But Russia’s elites, who have lived under Western sanctions for most of the last decade, have long favored complex mazes of corporate ownership to avoid scrutiny. Oftentimes, their wheeling and dealing only surfaces publicly with the leak of files from offshore law firms or secretive banks that cater to those wanting to hide their wealth.
Paul Massaro, a senior adviser at the U.S. Helsinki Commission who has been counseling members of Congress on Russia sanctions, said it was not always clear to American officials what assets would be affected.
“It means that the sanctions that we hit these people with are largely going to be glorified press releases, because without knowing what these assets are, we can’t freeze them,” he said.
Still, even if the United States has only a limited picture of Mr. Putin’s wealth, sanctions are worthwhile “just to freeze what we can, freeze what we know, and let people know that these people aren’t welcome in our system,” Mr. Massaro said.
One European diplomat emphasized the symbolic value of the effort, describing it as “a politically important signal.”
By being added to the U.S. Treasury Department’s “Specially Designated Nationals” list, Mr. Putin joins a small but notorious subgroup of heads of state, including Nicolás Maduro of Venezuela, Kim Jong-un of North Korea and Bashar al-Assad of Syria. Sergey V. Lavrov, Russia’s foreign minister, was also subject to the sanctions.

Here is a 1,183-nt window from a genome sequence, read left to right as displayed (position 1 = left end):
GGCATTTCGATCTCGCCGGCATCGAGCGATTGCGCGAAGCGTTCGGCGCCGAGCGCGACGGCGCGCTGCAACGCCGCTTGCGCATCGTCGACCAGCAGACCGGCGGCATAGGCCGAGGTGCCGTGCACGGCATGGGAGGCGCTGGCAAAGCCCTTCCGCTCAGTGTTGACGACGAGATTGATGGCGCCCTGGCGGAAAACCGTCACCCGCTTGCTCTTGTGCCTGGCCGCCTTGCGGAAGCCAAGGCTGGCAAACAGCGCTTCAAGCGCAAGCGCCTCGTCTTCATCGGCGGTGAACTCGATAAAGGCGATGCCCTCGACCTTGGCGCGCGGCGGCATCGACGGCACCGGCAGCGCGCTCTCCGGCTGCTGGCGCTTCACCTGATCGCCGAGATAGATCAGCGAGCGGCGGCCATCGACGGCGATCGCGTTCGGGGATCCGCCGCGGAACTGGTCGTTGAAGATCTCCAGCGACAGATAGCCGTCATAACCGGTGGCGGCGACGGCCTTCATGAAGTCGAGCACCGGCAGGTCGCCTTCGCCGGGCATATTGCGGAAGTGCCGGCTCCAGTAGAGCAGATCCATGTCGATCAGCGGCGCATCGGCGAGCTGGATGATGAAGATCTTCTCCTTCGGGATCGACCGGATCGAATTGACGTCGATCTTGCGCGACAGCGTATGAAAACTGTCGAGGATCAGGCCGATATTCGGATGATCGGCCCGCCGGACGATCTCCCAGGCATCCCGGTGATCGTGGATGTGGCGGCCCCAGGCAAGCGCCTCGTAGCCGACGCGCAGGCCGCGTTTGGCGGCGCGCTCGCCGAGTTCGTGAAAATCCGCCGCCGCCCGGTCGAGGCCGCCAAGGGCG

“We are united with our international allies and partners to ensure Russia pays a severe economic and diplomatic price for its further invasion of Ukraine,” Treasury Secretary Janet L. Yellen said in a statement on Friday.
Estimates of what Mr. Putin may secretly be worth vary widely. One of the most sensational claims came from Bill Browder, an American-born financier who was banned from Russia in 2005 after clashing with oligarchs there. He testified before Congress in 2017 that he believed Mr. Putin’s wealth could total $200 billion, an extraordinary sum that would have made him the richest man in the world at the time.
Understand Russia’s Attack on Ukraine
What is at the root of this invasion? Russia considers Ukraine within its natural sphere of influence, and it has grown unnerved at Ukraine’s closeness with the West and the prospect that the country might join NATO or the European Union. While Ukraine is part of neither, it receives financial and military aid from the United States and Europe.